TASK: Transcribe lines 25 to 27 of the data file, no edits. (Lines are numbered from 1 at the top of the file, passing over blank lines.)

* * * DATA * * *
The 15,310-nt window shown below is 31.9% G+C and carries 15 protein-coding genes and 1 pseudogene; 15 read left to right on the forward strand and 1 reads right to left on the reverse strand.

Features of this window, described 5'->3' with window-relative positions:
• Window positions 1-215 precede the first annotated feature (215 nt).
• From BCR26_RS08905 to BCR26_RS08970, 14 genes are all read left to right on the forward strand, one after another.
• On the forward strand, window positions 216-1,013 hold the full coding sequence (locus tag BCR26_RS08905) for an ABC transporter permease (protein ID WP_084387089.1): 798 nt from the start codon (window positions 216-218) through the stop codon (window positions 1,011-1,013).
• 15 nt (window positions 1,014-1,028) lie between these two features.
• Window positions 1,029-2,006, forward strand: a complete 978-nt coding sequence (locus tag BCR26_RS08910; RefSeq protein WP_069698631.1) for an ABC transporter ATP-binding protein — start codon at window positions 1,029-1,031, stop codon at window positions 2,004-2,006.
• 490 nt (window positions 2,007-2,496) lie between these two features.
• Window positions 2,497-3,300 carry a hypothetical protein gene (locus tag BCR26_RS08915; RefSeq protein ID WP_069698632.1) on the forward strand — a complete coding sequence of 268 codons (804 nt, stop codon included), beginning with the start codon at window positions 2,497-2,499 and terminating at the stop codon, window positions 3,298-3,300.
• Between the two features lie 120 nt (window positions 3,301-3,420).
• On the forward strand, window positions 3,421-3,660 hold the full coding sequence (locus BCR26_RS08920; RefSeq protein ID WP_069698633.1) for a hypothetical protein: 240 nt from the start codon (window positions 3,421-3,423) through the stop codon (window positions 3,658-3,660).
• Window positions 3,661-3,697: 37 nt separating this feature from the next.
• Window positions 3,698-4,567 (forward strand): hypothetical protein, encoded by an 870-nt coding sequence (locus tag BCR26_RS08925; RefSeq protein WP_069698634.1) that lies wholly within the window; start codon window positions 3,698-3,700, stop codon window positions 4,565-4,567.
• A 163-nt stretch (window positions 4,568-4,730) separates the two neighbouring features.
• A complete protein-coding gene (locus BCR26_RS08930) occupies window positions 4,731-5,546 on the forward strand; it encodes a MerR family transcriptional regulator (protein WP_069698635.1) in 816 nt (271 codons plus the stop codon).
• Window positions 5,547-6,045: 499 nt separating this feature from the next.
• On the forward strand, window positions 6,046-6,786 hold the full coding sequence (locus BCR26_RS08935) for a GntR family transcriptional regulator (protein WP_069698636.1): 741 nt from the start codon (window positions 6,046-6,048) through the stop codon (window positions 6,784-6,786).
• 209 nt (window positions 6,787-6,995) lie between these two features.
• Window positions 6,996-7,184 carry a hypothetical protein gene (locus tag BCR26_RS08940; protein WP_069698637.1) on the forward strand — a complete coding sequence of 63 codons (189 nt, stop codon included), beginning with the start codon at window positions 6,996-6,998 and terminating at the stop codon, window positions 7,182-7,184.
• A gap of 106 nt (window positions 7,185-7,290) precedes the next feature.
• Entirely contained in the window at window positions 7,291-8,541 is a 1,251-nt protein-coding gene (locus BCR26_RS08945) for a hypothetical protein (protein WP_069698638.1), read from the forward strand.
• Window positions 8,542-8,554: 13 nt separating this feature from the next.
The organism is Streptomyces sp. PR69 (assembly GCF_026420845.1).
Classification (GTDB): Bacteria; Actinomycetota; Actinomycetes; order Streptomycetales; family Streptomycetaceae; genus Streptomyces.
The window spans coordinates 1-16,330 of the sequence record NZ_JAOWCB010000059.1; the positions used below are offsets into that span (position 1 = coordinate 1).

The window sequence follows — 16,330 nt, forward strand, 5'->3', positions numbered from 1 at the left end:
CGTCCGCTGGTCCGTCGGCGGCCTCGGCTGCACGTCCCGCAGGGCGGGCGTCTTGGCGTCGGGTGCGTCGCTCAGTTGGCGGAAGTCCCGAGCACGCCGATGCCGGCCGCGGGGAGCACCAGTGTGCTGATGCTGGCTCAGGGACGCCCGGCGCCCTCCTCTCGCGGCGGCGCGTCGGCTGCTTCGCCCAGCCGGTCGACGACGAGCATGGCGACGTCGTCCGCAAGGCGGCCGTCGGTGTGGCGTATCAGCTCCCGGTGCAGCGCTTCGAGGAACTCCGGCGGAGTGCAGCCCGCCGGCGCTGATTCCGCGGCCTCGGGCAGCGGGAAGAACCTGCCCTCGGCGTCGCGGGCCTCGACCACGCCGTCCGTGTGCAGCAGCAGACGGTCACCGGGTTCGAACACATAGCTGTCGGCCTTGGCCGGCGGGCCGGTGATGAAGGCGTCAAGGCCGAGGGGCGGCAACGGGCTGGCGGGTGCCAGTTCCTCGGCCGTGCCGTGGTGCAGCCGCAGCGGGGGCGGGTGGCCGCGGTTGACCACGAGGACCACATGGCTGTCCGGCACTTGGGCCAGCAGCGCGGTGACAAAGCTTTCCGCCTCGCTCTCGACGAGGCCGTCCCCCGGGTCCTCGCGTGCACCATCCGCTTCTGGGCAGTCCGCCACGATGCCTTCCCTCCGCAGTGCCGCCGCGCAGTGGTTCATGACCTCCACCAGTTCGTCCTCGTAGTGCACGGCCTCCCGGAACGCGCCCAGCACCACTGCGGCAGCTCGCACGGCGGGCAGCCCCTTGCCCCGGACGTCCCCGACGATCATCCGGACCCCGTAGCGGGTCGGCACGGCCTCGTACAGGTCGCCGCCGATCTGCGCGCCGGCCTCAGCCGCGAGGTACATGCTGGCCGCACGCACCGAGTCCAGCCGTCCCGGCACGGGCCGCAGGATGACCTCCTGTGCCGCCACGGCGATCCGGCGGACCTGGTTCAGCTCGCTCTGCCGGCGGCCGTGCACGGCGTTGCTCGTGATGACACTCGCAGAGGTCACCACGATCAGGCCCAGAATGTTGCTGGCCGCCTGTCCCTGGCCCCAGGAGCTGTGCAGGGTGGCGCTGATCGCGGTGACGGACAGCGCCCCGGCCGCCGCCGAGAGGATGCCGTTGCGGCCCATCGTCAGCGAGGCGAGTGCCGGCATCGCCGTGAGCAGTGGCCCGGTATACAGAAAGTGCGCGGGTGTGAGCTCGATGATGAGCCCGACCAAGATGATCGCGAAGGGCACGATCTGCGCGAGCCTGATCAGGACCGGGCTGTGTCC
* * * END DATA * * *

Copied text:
The window spans coordinates 1-16,330 of the sequence record NZ_JAOWCB010000059.1; the positions used below are offsets into that span (position 1 = coordinate 1).

The window sequence follows — 16,330 nt, forward strand, 5'->3', positions numbered from 1 at the left end:
CGTCCGCTGGTCCGTCGGCGGCCTCGGCTGCACGTCCCGCAGGGCGGGCGTCTTGGCGTCGGGTGCGTCGCTCAGTTGGCGGAAGTCCCGAGCACGCCGATGCCGGCCGCGGGGAGCACCAGTGTGCTGATGCTGGCTCAGGGACGCCCGGCGCCCTCCTCTCGCGGCGGCGCGTCGGCTGCTTCGCCCAGCCGGTCGACGACGAGCATGGCGACGTCGTCCGCAAGGCGGCCGTCGGTGTGGCGTATCAGCTCCCGGTGCAGCGCTTCGAGGAACTCCGGCGGAGTGCAGCCCGCCGGCGCTGATTCCGCGGCCTCGGGCAGCGGGAAGAACCTGCCCTCGGCGTCGCGGGCCTCGACCACGCCGTCCGTGTGCAGCAGCAGACGGTCACCGGGTTCGAACACATAGCTGTCGGCCTTGGCCGGCGGGCCGGTGATGAAGGCGTCAAGGCCGAGGGGCGGCAACGGGCTGGCGGGTGCCAGTTCCTCGGCCGTGCCGTGGTGCAGCCGCAGCGGGGGCGGGTGGCCGCGGTTGACCACGAGGACCACATGGCTGTCCGGCACTTGGGCCAGCAGCGCGGTGACAAAGCTTTCCGCCTCGCTCTCGACGAGGCCGTCCCCCGGGTCCTCGCGTGCACCATCCGCTTCTGGGCAGTCCGCCACGATGCCTTCCCTCCGCAGTGCCGCCGCGCAGTGGTTCATGACCTCCACCAGTTCGTCCTCGTAGTGCACGGCCTCCCGGAACGCGCCCAGCACCACTGCGGCAGCTCGCACGGCGGGCAGCCCCTTGCCCCGGACGTCCCCGACGATCATCCGGACCCCGTAGCGGGTCGGCACGGCCTCGTACAGGTCGCCGCCGATCTGCGCGCCGGCCTCAGCCGCGAGGTACATGCTGGCCGCACGCACCGAGTCCAGCCGTCCCGGCACGGGCCGCAGGATGACCTCCTGTGCCGCCACGGCGATCCGGCGGACCTGGTTCAGCTCGCTCTGCCGGCGGCCGTGCACGGCGTTGCTCGTGATGACACTCGCAGAGGTCACCACGATCAGGCCCAGAATGTTGCTGGCCGCCTGTCCCTGGCCCCAGGAGCTGTGCAGGGTGGCGCTGATCGCGGTGACGGACAGCGCCCCGGCCGCCGCCGAGAGGATGCCGTTGCGGCCCATCGTCAGCGAGGCGAGTGCCGGCATCGCCGTGAGCAGTGGCCCGGTATACAGAAAGTGCGCGGGTGTGAGCTCGATGATGAGCCCGACCAAGATGATCGCGAAGGGCACGATCTGCGCGAGCCTGATCAGGACCGGGCTGTGTCC